IN THE TRADITION OF WOMEN ARTISTS
By Jeanne Stump – University of Kansas
Everyone interested in the history of art has become more aware of the myriad difficulties experienced by women who sought to establish themselves as artists in years gone by. These diverse and extensive problems have been explored and documented in convincing detail in a number of recent articles, books, and exhibitions. No comprehensive discussion is possible or intended here, but some mulling over of various predicaments which made life hard for women artists seems apropos.
One situation which caused distress was the inability of some male artists to treat as equals the female artists which whom they were associated. A case in point is the story of Edouard Manet’s brash repainting of a Berthe Morisot picture about which she had asked advice. He pounced upon the canvas with an improving brush, laughing uproariously; she stood by in anguish, unable to assert herself in protest. One can only imagine what kind of a fracas would have ensued if it had been Edgar Degas who’s painting Manet treated in this fashion! Degas, incidentally, can also be cited for his comments in regard to Mary Cassatt. While he admired her work enormously, he could not refrain from making highly insulting remarks such as, “I do not admit that a woman can draw like that,” or (explaining the studies he made of Cassatt Strolling in the Louvre) that “he wished to show woman’s crushed respect and absence of all feeling in the presence of art.”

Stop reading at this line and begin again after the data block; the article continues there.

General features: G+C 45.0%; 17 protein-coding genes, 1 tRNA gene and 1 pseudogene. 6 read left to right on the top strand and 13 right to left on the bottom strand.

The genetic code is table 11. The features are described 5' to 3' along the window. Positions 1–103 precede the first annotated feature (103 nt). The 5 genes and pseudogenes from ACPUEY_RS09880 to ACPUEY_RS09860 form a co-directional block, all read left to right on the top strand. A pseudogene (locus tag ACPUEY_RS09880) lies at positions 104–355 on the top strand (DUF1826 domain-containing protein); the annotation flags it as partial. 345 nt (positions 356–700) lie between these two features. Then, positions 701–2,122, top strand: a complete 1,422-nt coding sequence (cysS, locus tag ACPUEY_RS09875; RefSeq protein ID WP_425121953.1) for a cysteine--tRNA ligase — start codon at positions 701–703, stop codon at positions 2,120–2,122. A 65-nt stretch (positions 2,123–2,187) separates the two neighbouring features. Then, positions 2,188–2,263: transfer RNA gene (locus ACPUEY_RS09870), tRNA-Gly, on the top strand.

Another kind of social rejection was recorded by Cecilia Beaux in her autobiography; she indicated the vague suspicion with which women artists have sometimes been viewed. While studying in France at the end of the last century, Beaux went to Concarneau in Brittany for summer sketching. Breton peasants were accustomed to serving as models for the artists who flocked to the area, and Beaux sought to hire a young Breton girl to sit for her. Accompanied by a female friend, the artist properly requested permission from the girl’s parents. She was coldly and stonily refused: “we turned away humiliated by the consciousness that we were in some way suspect.” Disappointed and unable to understand the precise reason for this rejection, Beaux sportingly accepted it as an entertaining incident, and resigned herself to having an American acquaintance pose for her.